In our distraction economy the best kind of currency in finding success is in building a skill in focus. Our self-awareness is tested. Demands from co-workers, family expectations, yes even technology. Many would say technology has made it so we can’t be focused and that is the main cause of our distracted natures. Technology has moved in on our personal lives, kept us connected to the office when we’re away, and directs us from what we really want. But, technology is not the root problem, we are. The technology we love is a symptom, not the cause.
We need to start with understanding better our triggers that get us distracted in the first place. These tiny things are what really puts us in motion or a call to become distracted. There really are two main types to understand: external and internal. Think of external ones as notifications on your phone, the email ping you hear when a new email hits your inbox, or the sound of TV in another room. Think of internal ones as stress, boredom, anxiety, or anything that comes from within. These triggers can either create traction towards our goals or distraction away from our goals.
Distraction is all about moving away from something or escaping something that makes us uncomfortable. Our evolutionary make up unfortunately makes us hardwired for discomfort. Understanding that discomfort a little better or more keeps us in traction or distraction modes. Understanding the tendencies of distraction, even when technology is around, is something we can get better at or learn. We are vulnerable to distraction with our negative feelings. But, the good news is we can harness the feelings to tell a different story.
It starts by us assessing our internal triggers. I’ve mentioned in previous IBtP posts an exercise in which you record your work for a couple of weeks. Every hour spent and what it was spent on. No matter how silly it seems, record it. Once you’ve done this for a while you begin to see where you have used your time effectively. Then you can be empowered to do something different once you’re armed with that awareness.
The same exercise can be applied to your internal triggers. Write down when they happen. What you felt in that moment when the trigger was created. Then what you did with that trigger after it came. You’ll learn to identify your triggers, the kind of action they created in you unconsciously, and how they move you. You can then begin to let go of the bad ones that move you to distraction. You’ll be better informed what triggers cause the movement to distraction and escape your evolutionary make up for flight into the rabbit hole of YouTube.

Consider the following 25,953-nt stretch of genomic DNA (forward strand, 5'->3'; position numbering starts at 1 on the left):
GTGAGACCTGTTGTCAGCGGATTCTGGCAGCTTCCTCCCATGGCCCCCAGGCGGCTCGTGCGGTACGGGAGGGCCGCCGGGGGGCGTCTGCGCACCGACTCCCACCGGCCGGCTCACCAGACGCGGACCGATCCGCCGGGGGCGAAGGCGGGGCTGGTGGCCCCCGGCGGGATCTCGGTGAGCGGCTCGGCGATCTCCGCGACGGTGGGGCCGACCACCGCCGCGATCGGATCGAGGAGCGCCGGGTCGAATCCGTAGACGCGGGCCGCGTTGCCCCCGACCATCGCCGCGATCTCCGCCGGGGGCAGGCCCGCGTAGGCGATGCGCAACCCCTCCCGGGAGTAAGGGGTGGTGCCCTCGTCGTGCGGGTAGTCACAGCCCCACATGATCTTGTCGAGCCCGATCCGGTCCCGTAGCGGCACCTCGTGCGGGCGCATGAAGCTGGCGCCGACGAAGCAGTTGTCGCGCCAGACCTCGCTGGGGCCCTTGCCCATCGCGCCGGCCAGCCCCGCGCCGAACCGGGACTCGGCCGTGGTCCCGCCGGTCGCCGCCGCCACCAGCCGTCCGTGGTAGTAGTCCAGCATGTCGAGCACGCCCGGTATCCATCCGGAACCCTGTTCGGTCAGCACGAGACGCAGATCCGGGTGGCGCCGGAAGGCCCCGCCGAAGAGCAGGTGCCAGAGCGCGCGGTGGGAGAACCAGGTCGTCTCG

We will begin to recognize the best parts or times of the day we are less distracted. You need to find a space to spend time with yourself. If you’re not giving yourself time to reflect on your work or life, it’s incredibly hard to tell what distraction is actually preventing you from achieving the best version of yourself. How you choose to use your time ensures how much you will be able to focus. Guarantee success by ensuring you’ve set time aside for yourself, relationships, and work.
The work on external triggers I felt was a little easier. Once I learned to plan time for myself, relationships, and work I was able to see what parts of my day where most important for focus. I have a 5:30AM- 7:00AM timeframe that is super productive because I can typically be uninterrupted by everyone else that is still in bed. I get a lot of personal and professional work done during that time because it’s the lowest in potential external distractions like email, texts, or calls. I save the tasks that need the most focus for that power hour during the weekdays. I have my phone set to stay in “Do Not Disturb” until 7:30AM which helps too.
Our tech is often being held as our main reason for feeling distracted, but it’s really not hijacking our brains and turning us into the walking dead. If we really want to understand and combat distraction we need to understand more the psychology of distraction. Once you can get a working understanding of why it happens, you can start to counteract it.
Hope this week you find yourself a little less distracted. Go deep and understand your triggers more. You can become indistractible! You can find traction on your best goals and focuses.
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